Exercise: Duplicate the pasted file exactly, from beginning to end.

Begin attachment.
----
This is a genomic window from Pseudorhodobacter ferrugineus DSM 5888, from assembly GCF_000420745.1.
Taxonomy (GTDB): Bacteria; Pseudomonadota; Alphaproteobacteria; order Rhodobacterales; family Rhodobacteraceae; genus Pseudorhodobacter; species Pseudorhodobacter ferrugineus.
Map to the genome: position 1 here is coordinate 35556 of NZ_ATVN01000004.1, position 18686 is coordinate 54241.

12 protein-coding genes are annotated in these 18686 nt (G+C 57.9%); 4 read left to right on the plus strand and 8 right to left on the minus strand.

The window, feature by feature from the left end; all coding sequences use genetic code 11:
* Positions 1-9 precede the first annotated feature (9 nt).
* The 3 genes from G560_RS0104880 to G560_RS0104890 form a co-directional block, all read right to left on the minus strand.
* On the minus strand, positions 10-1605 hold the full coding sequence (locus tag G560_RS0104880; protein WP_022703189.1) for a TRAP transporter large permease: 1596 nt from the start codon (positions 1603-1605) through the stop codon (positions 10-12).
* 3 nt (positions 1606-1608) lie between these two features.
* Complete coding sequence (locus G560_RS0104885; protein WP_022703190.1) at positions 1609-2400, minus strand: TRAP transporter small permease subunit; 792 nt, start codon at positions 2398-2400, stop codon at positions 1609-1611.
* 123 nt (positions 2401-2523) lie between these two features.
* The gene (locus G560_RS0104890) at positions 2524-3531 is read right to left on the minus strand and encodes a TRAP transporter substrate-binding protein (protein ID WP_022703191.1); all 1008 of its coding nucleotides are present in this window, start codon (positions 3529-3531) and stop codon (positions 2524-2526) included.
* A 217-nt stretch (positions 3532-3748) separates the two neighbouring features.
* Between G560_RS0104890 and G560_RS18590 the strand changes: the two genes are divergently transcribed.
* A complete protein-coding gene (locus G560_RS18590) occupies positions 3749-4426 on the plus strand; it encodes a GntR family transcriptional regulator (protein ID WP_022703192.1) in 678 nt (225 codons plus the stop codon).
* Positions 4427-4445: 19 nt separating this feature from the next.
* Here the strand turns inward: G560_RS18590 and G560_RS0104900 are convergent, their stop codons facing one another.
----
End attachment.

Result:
This is a genomic window from Pseudorhodobacter ferrugineus DSM 5888, from assembly GCF_000420745.1.
Taxonomy (GTDB): Bacteria; Pseudomonadota; Alphaproteobacteria; order Rhodobacterales; family Rhodobacteraceae; genus Pseudorhodobacter; species Pseudorhodobacter ferrugineus.
Map to the genome: position 1 here is coordinate 35556 of NZ_ATVN01000004.1, position 18686 is coordinate 54241.

12 protein-coding genes are annotated in these 18686 nt (G+C 57.9%); 4 read left to right on the plus strand and 8 right to left on the minus strand.

The window, feature by feature from the left end; all coding sequences use genetic code 11:
* Positions 1-9 precede the first annotated feature (9 nt).
* The 3 genes from G560_RS0104880 to G560_RS0104890 form a co-directional block, all read right to left on the minus strand.
* On the minus strand, positions 10-1605 hold the full coding sequence (locus tag G560_RS0104880; protein WP_022703189.1) for a TRAP transporter large permease: 1596 nt from the start codon (positions 1603-1605) through the stop codon (positions 10-12).
* 3 nt (positions 1606-1608) lie between these two features.
* Complete coding sequence (locus G560_RS0104885; protein WP_022703190.1) at positions 1609-2400, minus strand: TRAP transporter small permease subunit; 792 nt, start codon at positions 2398-2400, stop codon at positions 1609-1611.
* 123 nt (positions 2401-2523) lie between these two features.
* The gene (locus G560_RS0104890) at positions 2524-3531 is read right to left on the minus strand and encodes a TRAP transporter substrate-binding protein (protein ID WP_022703191.1); all 1008 of its coding nucleotides are present in this window, start codon (positions 3529-3531) and stop codon (positions 2524-2526) included.
* A 217-nt stretch (positions 3532-3748) separates the two neighbouring features.
* Between G560_RS0104890 and G560_RS18590 the strand changes: the two genes are divergently transcribed.
* A complete protein-coding gene (locus G560_RS18590) occupies positions 3749-4426 on the plus strand; it encodes a GntR family transcriptional regulator (protein ID WP_022703192.1) in 678 nt (225 codons plus the stop codon).
* Positions 4427-4445: 19 nt separating this feature from the next.
* Here the strand turns inward: G560_RS18590 and G560_RS0104900 are convergent, their stop codons facing one another.